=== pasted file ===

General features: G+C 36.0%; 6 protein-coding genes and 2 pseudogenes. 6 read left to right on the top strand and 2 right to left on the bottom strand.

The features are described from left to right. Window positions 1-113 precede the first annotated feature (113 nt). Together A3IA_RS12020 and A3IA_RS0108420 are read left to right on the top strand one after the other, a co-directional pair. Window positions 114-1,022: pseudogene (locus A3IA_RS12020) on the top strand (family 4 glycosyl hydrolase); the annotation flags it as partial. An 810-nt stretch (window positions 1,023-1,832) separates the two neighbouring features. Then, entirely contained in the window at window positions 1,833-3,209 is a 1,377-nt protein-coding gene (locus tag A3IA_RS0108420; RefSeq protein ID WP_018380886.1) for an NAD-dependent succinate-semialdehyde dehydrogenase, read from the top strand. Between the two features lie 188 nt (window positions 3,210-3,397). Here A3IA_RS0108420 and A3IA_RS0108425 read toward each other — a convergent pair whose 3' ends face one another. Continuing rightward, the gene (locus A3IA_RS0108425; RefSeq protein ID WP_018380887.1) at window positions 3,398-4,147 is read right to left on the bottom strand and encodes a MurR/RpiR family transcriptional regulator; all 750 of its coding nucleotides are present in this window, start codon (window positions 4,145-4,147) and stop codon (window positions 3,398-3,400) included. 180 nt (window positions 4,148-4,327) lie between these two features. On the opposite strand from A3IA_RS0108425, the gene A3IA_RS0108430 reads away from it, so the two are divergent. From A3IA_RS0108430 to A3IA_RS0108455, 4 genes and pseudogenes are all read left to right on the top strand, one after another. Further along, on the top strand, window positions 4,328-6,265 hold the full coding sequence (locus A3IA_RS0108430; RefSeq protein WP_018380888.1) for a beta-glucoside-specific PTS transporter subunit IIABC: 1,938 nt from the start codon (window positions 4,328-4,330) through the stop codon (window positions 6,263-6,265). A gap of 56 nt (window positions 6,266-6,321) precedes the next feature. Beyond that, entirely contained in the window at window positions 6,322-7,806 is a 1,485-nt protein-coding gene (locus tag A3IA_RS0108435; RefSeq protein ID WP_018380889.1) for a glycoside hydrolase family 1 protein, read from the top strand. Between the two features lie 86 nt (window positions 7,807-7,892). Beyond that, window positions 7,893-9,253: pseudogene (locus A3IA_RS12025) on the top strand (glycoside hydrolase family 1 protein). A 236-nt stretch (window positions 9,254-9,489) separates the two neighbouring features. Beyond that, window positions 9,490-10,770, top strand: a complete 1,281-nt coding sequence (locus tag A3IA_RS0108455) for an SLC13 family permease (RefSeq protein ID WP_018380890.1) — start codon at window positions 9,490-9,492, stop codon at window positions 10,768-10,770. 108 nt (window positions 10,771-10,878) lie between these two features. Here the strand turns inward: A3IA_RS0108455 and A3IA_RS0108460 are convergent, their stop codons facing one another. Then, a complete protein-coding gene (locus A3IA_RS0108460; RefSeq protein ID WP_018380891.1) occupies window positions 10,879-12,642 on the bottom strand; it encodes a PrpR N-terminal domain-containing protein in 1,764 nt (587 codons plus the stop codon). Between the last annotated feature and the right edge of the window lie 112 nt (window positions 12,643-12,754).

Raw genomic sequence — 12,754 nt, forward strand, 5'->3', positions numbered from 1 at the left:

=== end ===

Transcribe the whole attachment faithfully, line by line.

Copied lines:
General features: G+C 36.0%; 6 protein-coding genes and 2 pseudogenes. 6 read left to right on the top strand and 2 right to left on the bottom strand.

The features are described from left to right. Window positions 1-113 precede the first annotated feature (113 nt). Together A3IA_RS12020 and A3IA_RS0108420 are read left to right on the top strand one after the other, a co-directional pair. Window positions 114-1,022: pseudogene (locus A3IA_RS12020) on the top strand (family 4 glycosyl hydrolase); the annotation flags it as partial. An 810-nt stretch (window positions 1,023-1,832) separates the two neighbouring features. Then, entirely contained in the window at window positions 1,833-3,209 is a 1,377-nt protein-coding gene (locus tag A3IA_RS0108420; RefSeq protein ID WP_018380886.1) for an NAD-dependent succinate-semialdehyde dehydrogenase, read from the top strand. Between the two features lie 188 nt (window positions 3,210-3,397). Here A3IA_RS0108420 and A3IA_RS0108425 read toward each other — a convergent pair whose 3' ends face one another. Continuing rightward, the gene (locus A3IA_RS0108425; RefSeq protein ID WP_018380887.1) at window positions 3,398-4,147 is read right to left on the bottom strand and encodes a MurR/RpiR family transcriptional regulator; all 750 of its coding nucleotides are present in this window, start codon (window positions 4,145-4,147) and stop codon (window positions 3,398-3,400) included. 180 nt (window positions 4,148-4,327) lie between these two features. On the opposite strand from A3IA_RS0108425, the gene A3IA_RS0108430 reads away from it, so the two are divergent. From A3IA_RS0108430 to A3IA_RS0108455, 4 genes and pseudogenes are all read left to right on the top strand, one after another. Further along, on the top strand, window positions 4,328-6,265 hold the full coding sequence (locus A3IA_RS0108430; RefSeq protein WP_018380888.1) for a beta-glucoside-specific PTS transporter subunit IIABC: 1,938 nt from the start codon (window positions 4,328-4,330) through the stop codon (window positions 6,263-6,265). A gap of 56 nt (window positions 6,266-6,321) precedes the next feature. Beyond that, entirely contained in the window at window positions 6,322-7,806 is a 1,485-nt protein-coding gene (locus tag A3IA_RS0108435; RefSeq protein ID WP_018380889.1) for a glycoside hydrolase family 1 protein, read from the top strand. Between the two features lie 86 nt (window positions 7,807-7,892). Beyond that, window positions 7,893-9,253: pseudogene (locus A3IA_RS12025) on the top strand (glycoside hydrolase family 1 protein). A 236-nt stretch (window positions 9,254-9,489) separates the two neighbouring features. Beyond that, window positions 9,490-10,770, top strand: a complete 1,281-nt coding sequence (locus tag A3IA_RS0108455) for an SLC13 family permease (RefSeq protein ID WP_018380890.1) — start codon at window positions 9,490-9,492, stop codon at window positions 10,768-10,770. 108 nt (window positions 10,771-10,878) lie between these two features. Here the strand turns inward: A3IA_RS0108455 and A3IA_RS0108460 are convergent, their stop codons facing one another. Then, a complete protein-coding gene (locus A3IA_RS0108460; RefSeq protein ID WP_018380891.1) occupies window positions 10,879-12,642 on the bottom strand; it encodes a PrpR N-terminal domain-containing protein in 1,764 nt (587 codons plus the stop codon). Between the last annotated feature and the right edge of the window lie 112 nt (window positions 12,643-12,754).

Raw genomic sequence — 12,754 nt, forward strand, 5'->3', positions numbered from 1 at the left: